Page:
If the 2018 Seahawks can hold the Rams to 33 points in a game where the Rams needed multiple 4th down conversions and a 50/50 pass interference to go their way. The 2013 Seahawks likely hold them under 20 and win convincingly. Seriously, if the 2013 Seahawks or 2015 Broncos were roaming around out there we wouldn't be having this debate because both the Rams and Chiefs offenses would likely have been exposed already.
#31 by JimZipCode // Oct 24, 2018 - 4:44pm
...it's going to be hard for the "Defense Wins Championships" maxim to stay alive.
Agree; but what's interesting is exactly how MUCH the NFL had to do to hamstring the "Defense Wins Championships" maxim so much. I mean, they had to work for YEARS to nerf great D so effectively. Rules changes and points of emphasis etc. I mean, Denver's and Seattle's Super Bowl wins are both within the last 5 seasons. Heck, the Jags were in the conf champship game just last season.
The viability of a defense-first team, has had kind of astonishing staying power in the face of rules changes and environmental factors with huge cumulative effects.
#32 by Will Allen // Oct 24, 2018 - 4:56pm
Yeah, it isn't quite time, even yet, to hold a funeral for Super Bowl champs which are predominantly defensive in orientation. Yes, it is easier to sustain offense, especially given the right qb, but a great defense can still dominate.
#38 by Pat // Oct 25, 2018 - 11:37am
I don't actually think it's true that the NFL *has* hamstrung it. It's too early to tell.
First, fundamentally in football, the defense has fundamental advantages: on runs, alignment rules favor defenses (they can concentrate more players), and on passes, the defense has a man advantage. Offenses have *informational* advantages - they choose the play to run.
So, in general, whenever rules or strategy change, you'd expect offense to shoot up for a while (they've got informational advantage, they can choose plays most affected by the rules change), and then defense to settle things back down after a year or two (they've got fundamental advantages). This happens all the time. 2004 had almost a point per game boost in scoring due to the illegal contact crackdown, which settled out after that.
The problem is that there have been sooo many *significant* rules changes (and strategic changes related to those rules) recently that I don't think defenses have had a chance to adapt yet.
Keep in mind scoring being up doesn't mean that the defenses are hamstrung! There are changes that force *overall* scoring higher without being a result of the defense.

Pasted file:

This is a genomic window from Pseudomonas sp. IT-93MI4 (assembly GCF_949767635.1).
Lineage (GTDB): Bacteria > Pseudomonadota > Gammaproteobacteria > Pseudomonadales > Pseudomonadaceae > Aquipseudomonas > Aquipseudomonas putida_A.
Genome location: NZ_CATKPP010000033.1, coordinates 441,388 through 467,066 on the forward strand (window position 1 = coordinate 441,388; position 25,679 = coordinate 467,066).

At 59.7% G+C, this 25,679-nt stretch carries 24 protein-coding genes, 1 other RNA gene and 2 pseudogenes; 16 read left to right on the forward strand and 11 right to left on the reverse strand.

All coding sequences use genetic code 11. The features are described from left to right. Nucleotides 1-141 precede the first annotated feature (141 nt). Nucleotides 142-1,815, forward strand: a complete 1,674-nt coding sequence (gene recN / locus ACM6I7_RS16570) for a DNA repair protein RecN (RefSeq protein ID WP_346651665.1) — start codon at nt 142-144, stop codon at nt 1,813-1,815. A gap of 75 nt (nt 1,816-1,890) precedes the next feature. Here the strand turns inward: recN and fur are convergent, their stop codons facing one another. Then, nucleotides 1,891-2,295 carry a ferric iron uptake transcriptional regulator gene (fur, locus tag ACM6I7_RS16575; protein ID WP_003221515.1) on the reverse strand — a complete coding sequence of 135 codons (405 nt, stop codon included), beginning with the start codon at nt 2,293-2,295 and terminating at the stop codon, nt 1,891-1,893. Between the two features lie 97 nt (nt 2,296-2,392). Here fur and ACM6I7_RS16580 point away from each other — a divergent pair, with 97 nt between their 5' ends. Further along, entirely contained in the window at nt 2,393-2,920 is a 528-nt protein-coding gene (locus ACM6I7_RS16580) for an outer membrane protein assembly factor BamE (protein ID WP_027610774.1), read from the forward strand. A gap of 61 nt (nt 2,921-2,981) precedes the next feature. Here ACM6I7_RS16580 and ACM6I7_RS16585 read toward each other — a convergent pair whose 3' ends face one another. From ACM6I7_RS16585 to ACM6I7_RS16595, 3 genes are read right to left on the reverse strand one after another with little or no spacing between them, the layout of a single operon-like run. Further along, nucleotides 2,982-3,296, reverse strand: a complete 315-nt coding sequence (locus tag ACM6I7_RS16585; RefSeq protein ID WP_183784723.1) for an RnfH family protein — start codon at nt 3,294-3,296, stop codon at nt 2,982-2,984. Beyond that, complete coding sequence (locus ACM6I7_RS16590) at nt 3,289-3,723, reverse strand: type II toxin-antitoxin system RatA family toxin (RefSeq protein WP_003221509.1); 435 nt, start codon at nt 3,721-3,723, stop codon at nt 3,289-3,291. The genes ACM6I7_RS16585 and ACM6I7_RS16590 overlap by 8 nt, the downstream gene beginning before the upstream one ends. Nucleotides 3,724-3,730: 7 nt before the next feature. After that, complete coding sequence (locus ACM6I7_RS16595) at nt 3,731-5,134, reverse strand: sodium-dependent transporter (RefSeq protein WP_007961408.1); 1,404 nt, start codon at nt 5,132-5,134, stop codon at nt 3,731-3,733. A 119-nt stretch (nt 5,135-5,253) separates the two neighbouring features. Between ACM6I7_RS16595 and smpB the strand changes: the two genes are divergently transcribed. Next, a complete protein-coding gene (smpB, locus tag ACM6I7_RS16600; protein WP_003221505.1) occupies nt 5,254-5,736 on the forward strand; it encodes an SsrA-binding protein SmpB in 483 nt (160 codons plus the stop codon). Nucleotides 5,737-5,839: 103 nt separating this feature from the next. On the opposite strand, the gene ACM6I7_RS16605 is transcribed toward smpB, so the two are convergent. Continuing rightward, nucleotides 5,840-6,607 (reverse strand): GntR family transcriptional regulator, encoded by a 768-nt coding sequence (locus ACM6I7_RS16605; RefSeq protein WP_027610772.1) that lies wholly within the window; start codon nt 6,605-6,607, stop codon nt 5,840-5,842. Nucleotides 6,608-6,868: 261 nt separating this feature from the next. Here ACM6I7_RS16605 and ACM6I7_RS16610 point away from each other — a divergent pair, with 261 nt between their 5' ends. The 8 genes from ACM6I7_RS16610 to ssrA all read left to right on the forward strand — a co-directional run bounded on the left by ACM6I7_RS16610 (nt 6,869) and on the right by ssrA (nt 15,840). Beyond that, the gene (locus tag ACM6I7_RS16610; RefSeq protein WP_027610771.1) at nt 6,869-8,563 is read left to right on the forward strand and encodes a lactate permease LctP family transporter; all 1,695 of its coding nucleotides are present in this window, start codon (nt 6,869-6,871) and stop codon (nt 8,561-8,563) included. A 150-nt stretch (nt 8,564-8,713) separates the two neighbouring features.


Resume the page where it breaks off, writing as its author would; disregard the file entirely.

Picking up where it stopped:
1) Field goal kickers have consistently gotten better over time. 50+ yard field goals were 107/154 last year. That's *70%*! 70%! I can't say enough how ridiculous that is. It was *35%* in 1990. Since 1990, improved field goal percentages have probably added around a full *point* per game since 1990. The highest-scoring NFL season so far (2013) was about 2.5 points above historical averages, so field goal kicking has actually contributed the *bulk* of the scoring improvement.
2) Number of drives/game has gone up significantly, which of course is partly *due* to the increase in offense, but it means that scoring goes up faster than offensive efficiency is improving. It's also not entirely due to offense, but also strategic choices.
3) There's also some evidence that overtime frequency is increasing, which would add a tiny bit to scoring (like, maybe 0.05 points per game or something).
So I don't think it's entirely due to the changes themselves - there are some external factors, and also just the fact that there have been so many and frequent changes that defenses really haven't had a chance to adapt back yet.
#40 by Lost Ti-Cats Fan // Oct 25, 2018 - 2:05pm
It's also worth keeping in mind that over time, players have become, on average, both bigger and faster.
On the tiny NFL-sized football field, that's a gradual advantage over time to the defence.
Offsetting this has been the increasing accuracy of passers and reliability of receivers.
The passing accuracy / receiver reliability trend has likely peaked. The size and speed trend may well continue, though likely at a slower pace than over the past few decades. If this is true, then offenses will need rules changes to keep pace with the increased difficulty of scoring.
#45 by tkinsman9 // Oct 30, 2018 - 11:53am
Can anybody help break down the Redskins poor DVOA and rush D ranking, in contrast to their excellent conventional statistics (2nd in rush yds per game)? Is this a statistical anomaly, or a red flag indicating underlying weakness?